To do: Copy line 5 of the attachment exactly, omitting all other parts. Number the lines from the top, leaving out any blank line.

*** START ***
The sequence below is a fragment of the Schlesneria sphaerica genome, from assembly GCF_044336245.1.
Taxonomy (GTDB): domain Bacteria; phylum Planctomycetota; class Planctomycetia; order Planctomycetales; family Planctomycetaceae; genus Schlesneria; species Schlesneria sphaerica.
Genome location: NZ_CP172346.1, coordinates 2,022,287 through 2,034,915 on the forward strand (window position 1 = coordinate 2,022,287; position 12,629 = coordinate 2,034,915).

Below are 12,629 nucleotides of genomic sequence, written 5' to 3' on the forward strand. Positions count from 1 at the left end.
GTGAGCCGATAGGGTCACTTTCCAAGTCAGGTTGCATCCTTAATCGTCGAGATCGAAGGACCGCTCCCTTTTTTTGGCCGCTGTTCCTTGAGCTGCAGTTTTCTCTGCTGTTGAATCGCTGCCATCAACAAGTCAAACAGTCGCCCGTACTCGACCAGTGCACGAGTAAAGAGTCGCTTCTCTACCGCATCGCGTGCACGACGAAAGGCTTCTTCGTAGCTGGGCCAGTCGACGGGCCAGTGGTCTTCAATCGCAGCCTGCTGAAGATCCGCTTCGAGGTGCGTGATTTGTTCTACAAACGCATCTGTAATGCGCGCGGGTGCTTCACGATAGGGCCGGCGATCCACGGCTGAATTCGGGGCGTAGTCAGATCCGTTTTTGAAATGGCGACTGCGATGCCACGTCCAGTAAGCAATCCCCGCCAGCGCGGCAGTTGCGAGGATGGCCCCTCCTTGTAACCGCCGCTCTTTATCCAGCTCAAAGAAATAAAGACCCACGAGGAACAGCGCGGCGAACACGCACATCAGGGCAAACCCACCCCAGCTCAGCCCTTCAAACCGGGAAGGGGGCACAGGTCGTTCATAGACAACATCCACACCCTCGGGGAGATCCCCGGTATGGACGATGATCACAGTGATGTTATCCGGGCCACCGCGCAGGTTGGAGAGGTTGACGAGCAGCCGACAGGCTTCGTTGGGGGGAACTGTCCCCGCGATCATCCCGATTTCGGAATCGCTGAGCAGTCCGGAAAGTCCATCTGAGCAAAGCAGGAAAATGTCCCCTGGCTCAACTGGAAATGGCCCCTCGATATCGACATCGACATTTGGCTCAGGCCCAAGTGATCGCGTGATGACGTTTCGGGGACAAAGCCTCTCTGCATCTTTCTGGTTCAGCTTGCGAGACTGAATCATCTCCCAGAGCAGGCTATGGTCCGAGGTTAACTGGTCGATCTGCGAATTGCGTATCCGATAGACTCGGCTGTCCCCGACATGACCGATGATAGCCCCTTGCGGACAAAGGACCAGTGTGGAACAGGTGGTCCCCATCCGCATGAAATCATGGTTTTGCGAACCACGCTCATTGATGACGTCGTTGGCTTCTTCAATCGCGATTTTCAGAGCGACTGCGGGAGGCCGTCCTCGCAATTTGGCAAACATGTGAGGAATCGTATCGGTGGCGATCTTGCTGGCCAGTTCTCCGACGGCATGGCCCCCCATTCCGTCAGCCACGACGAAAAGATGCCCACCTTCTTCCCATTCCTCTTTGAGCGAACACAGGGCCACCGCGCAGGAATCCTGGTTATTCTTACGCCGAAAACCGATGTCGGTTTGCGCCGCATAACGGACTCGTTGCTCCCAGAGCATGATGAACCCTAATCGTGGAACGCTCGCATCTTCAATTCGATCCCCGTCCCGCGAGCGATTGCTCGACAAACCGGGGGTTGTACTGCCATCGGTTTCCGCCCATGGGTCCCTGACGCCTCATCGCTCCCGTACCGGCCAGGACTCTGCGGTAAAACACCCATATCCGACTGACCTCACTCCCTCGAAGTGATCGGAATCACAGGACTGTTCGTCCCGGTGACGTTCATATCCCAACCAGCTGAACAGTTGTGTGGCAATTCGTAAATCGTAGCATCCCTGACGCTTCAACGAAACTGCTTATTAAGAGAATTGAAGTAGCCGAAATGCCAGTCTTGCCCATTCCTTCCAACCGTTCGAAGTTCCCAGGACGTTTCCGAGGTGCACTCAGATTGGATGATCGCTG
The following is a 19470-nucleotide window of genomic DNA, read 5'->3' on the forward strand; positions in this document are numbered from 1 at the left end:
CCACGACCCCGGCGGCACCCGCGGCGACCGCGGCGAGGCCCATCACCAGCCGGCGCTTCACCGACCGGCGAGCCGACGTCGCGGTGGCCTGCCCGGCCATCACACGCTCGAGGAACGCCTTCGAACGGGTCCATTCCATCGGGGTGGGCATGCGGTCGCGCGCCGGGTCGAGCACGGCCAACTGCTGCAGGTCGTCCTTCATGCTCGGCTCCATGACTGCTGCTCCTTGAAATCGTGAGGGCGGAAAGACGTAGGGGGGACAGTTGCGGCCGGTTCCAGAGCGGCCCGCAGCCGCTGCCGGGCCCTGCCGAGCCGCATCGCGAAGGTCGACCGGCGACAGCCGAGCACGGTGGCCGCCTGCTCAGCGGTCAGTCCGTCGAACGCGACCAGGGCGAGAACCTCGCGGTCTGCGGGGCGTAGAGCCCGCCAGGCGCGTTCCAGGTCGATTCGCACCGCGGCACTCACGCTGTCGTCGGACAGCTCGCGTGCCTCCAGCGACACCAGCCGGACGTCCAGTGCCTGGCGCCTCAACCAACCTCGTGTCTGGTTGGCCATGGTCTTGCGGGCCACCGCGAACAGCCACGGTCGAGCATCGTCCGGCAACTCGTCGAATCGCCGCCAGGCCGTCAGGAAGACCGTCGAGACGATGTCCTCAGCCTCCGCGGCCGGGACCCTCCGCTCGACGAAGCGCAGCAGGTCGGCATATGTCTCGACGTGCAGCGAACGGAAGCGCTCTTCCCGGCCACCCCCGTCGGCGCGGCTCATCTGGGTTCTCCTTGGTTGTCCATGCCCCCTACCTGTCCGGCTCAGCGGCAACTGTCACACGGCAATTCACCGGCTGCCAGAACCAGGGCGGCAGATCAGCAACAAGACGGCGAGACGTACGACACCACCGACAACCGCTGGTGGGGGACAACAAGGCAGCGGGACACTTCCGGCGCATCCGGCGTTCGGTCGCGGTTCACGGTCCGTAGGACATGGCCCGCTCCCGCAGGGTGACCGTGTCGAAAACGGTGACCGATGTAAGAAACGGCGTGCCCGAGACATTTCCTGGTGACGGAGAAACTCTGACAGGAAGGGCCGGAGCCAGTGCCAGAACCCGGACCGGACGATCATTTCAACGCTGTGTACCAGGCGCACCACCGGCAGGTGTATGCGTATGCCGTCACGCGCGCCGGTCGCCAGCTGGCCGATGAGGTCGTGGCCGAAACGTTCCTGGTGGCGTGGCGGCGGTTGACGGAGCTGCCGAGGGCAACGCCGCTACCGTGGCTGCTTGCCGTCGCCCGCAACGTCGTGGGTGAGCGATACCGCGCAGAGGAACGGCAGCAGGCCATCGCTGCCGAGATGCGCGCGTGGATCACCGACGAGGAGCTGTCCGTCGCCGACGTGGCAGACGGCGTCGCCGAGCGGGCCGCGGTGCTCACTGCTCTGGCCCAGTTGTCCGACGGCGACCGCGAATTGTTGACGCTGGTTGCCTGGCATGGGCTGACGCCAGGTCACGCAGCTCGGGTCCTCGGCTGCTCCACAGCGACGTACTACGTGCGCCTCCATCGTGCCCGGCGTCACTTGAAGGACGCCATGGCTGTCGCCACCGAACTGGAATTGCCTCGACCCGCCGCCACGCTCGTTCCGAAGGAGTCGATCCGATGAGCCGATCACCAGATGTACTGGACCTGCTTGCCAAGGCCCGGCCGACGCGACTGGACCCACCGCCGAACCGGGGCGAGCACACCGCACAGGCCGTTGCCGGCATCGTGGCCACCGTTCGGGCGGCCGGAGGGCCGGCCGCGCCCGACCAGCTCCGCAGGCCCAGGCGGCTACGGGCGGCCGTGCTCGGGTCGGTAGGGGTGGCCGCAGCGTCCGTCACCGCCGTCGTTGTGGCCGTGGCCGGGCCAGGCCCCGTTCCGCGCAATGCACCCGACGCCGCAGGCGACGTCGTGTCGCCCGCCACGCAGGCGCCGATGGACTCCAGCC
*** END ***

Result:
GTGAGCCGATAGGGTCACTTTCCAAGTCAGGTTGCATCCTTAATCGTCGAGATCGAAGGACCGCTCCCTTTTTTTGGCCGCTGTTCCTTGAGCTGCAGTTTTCTCTGCTGTTGAATCGCTGCCATCAACAAGTCAAACAGTCGCCCGTACTCGACCAGTGCACGAGTAAAGAGTCGCTTCTCTACCGCATCGCGTGCACGACGAAAGGCTTCTTCGTAGCTGGGCCAGTCGACGGGCCAGTGGTCTTCAATCGCAGCCTGCTGAAGATCCGCTTCGAGGTGCGTGATTTGTTCTACAAACGCATCTGTAATGCGCGCGGGTGCTTCACGATAGGGCCGGCGATCCACGGCTGAATTCGGGGCGTAGTCAGATCCGTTTTTGAAATGGCGACTGCGATGCCACGTCCAGTAAGCAATCCCCGCCAGCGCGGCAGTTGCGAGGATGGCCCCTCCTTGTAACCGCCGCTCTTTATCCAGCTCAAAGAAATAAAGACCCACGAGGAACAGCGCGGCGAACACGCACATCAGGGCAAACCCACCCCAGCTCAGCCCTTCAAACCGGGAAGGGGGCACAGGTCGTTCATAGACAACATCCACACCCTCGGGGAGATCCCCGGTATGGACGATGATCACAGTGATGTTATCCGGGCCACCGCGCAGGTTGGAGAGGTTGACGAGCAGCCGACAGGCTTCGTTGGGGGGAACTGTCCCCGCGATCATCCCGATTTCGGAATCGCTGAGCAGTCCGGAAAGTCCATCTGAGCAAAGCAGGAAAATGTCCCCTGGCTCAACTGGAAATGGCCCCTCGATATCGACATCGACATTTGGCTCAGGCCCAAGTGATCGCGTGATGACGTTTCGGGGACAAAGCCTCTCTGCATCTTTCTGGTTCAGCTTGCGAGACTGAATCATCTCCCAGAGCAGGCTATGGTCCGAGGTTAACTGGTCGATCTGCGAATTGCGTATCCGATAGACTCGGCTGTCCCCGACATGACCGATGATAGCCCCTTGCGGACAAAGGACCAGTGTGGAACAGGTGGTCCCCATCCGCATGAAATCATGGTTTTGCGAACCACGCTCATTGATGACGTCGTTGGCTTCTTCAATCGCGATTTTCAGAGCGACTGCGGGAGGCCGTCCTCGCAATTTGGCAAACATGTGAGGAATCGTATCGGTGGCGATCTTGCTGGCCAGTTCTCCGACGGCATGGCCCCCCATTCCGTCAGCCACGACGAAAAGATGCCCACCTTCTTCCCATTCCTCTTTGAGCGAACACAGGGCCACCGCGCAGGAATCCTGGTTATTCTTACGCCGAAAACCGATGTCGGTTTGCGCCGCATAACGGACTCGTTGCTCCCAGAGCATGATGAACCCTAATCGTGGAACGCTCGCATCTTCAATTCGATCCCCGTCCCGCGAGCGATTGCTCGACAAACCGGGGGTTGTACTGCCATCGGTTTCCGCCCATGGGTCCCTGACGCCTCATCGCTCCCGTACCGGCCAGGACTCTGCGGTAAAACACCCATATCCGACTGACCTCACTCCCTCGAAGTGATCGGAATCACAGGACTGTTCGTCCCGGTGACGTTCATATCCCAACCAGCTGAACAGTTGTGTGGCAATTCGTAAATCGTAGCATCCCTGACGCTTCAACGAAACTGCTTATTAAGAGAATTGAAGTAGCCGAAATGCCAGTCTTGCCCATTCCTTCCAACCGTTCGAAGTTCCCAGGACGTTTCCGAGGTGCACTCAGATTGGATGATCGCTG